Paul adds the adverb καλος (kalos), translated, “well.” What is the opposite of ruling well? Not ruling poorly or inadequately, for such men would not be qualified to hold the office at all. Paul speaks in comparative terms. Though all men qualified to be elders rule with a modicum of competence, some elders rule with marked proficiency. Paul refers to these. This comparative excellence in ruling stems from a number of factors, such as measure of gift, of grace, and of experience. Scripture also delineates the primary marks of proficient rule. First, ruling well involves ruling firmly. A parent ruling his household well has his “children in subjection with all gravity” (1 Tim. 3:4). When parents rule well, they run a “tight ship.” Children show respect and take directives seriously. Parents expect and enforce submission. Similarly, when elders rule well, church members show them a respect which they have earned and maintain. Proficient rulers are neither irresolute nor spineless. Second, ruling well means ruling diligently. Rom. 12:8 teaches that men should rule “with diligence.” According to 1 Tim. 4:15, one mark of diligence is evident improvement. Another mark is the prosperity it often brings (Prov. 21:5). Again, diligence, as a general rule, brings honor, not shame (2 Tim. 2:15). Again, a man diligent in his business usually obtains credibility (Prov. 22:29). Further, swift and earnest responses, not procrastination and insincerity, mark diligence. The word, σπουδη (spoude), translated “diligence” in Rom. 12:8, means to act swiftly out of genuine concern. In Rom.12:11 it is contrasted with being slothful or lazy. In Mark 6:25 and Luke 1:39 it is translated “haste.” In 2 Cor. 7:11,12 Paul cites the Corinthians’ zealous response as evidence of their diligence. Thus, diligent elders respond swiftly and sincerely. They usually obtain a good reputation among the churches. A flourishing church, blessed of God, indicates that its elders rule diligently. Third, ruling well involves ruling compassionately. It means truly caring about those you manage (1 Tim. 3:5; Titus 3:8,14). This involves giving them individual attention, feeling compassion for them, and showing genuine concern for their souls (1 Thess. 5:12). Ruling well takes place, not from an ivory tower, but in close interaction and personal care. Elders who remain aloof from Christ’s sheep, or who have no heart for them, can never rule well. To sum up: How can you spot elders who rule well? Though all qualified elders rule with some degree of firmness, diligence, and compassion, proficient elders display these qualities in great measure. Thus, they run a tight ship. They respond promptly and sincerely. The church is improving and prospering. There is no cause for embarrassment. They truly care about their people. Paul also adds the phrase, “especially those who labor in the word and in teaching.” He begins with the Greek word, μαλιστα (malista), translated “especially.” This word limits ideas. Bauer, Arndt and Gingrich offer as plausible translations, “most of all”, “above all”, “especially”, and “particularly.” The word conveys emphasis or primacy (Acts 20:38; 2 Pet. 2:10). Most render it, “primarily”, “especially”, or “chiefly.” Thus, Paul here identifies his special focus of concern. He has preachers who rule well primarily in mind.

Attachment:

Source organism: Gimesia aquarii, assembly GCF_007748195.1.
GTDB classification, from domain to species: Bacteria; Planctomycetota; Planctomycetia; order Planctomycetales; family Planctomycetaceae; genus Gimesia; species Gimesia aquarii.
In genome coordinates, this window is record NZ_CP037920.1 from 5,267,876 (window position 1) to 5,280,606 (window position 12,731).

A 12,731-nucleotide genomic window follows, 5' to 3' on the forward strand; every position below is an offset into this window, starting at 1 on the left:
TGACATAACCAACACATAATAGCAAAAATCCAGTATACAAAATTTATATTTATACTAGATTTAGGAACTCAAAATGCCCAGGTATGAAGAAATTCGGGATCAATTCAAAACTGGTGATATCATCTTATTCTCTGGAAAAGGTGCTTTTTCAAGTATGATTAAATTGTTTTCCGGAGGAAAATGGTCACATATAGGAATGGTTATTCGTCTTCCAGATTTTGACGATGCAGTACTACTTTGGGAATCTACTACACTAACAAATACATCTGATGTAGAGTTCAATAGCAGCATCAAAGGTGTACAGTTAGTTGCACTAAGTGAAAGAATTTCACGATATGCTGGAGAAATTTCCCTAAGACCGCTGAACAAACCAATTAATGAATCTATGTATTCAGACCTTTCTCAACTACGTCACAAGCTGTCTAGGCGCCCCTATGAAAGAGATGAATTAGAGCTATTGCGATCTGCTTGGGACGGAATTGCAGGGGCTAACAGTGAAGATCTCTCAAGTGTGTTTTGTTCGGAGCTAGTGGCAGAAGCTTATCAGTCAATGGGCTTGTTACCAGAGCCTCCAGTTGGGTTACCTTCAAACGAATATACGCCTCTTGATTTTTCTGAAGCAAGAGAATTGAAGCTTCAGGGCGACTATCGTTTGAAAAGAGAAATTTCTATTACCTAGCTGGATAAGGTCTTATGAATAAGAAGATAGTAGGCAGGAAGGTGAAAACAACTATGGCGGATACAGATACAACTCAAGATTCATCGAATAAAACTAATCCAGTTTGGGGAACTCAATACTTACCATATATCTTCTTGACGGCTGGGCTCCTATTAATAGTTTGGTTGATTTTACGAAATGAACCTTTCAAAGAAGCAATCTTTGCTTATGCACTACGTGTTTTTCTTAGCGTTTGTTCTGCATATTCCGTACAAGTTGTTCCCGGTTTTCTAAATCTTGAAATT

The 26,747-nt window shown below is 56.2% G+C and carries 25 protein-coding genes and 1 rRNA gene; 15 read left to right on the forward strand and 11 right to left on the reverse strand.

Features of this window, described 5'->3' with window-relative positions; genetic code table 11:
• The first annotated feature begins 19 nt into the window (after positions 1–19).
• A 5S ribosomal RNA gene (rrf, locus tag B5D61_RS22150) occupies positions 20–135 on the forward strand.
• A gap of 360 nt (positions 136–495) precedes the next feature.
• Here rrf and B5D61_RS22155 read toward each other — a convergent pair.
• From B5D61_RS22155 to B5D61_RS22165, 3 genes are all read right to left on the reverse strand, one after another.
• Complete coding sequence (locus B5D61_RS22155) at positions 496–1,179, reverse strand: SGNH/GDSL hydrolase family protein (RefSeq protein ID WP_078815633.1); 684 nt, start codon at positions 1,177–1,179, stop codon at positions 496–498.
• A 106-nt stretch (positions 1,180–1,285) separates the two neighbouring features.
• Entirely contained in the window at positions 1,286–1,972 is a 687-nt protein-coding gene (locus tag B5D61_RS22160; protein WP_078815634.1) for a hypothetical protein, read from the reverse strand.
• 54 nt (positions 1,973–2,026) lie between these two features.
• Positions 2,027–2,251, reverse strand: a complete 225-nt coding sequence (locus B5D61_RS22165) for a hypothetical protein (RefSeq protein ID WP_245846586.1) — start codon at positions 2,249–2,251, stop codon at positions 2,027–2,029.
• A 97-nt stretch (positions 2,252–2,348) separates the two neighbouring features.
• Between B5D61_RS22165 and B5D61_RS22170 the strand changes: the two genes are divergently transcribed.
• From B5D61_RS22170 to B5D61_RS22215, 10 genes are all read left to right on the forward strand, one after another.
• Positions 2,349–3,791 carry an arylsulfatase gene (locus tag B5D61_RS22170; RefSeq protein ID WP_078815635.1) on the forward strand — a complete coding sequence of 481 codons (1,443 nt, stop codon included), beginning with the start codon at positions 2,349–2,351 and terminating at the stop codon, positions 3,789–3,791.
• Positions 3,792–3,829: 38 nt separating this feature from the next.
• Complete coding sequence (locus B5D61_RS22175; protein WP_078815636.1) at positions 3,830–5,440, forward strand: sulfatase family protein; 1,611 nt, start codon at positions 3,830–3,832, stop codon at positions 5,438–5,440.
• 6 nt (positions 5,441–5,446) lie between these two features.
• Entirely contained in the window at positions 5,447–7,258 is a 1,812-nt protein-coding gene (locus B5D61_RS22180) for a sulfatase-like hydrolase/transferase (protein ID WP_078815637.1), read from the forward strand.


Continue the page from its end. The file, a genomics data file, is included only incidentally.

2. Consider the mandate for special respect and appreciation.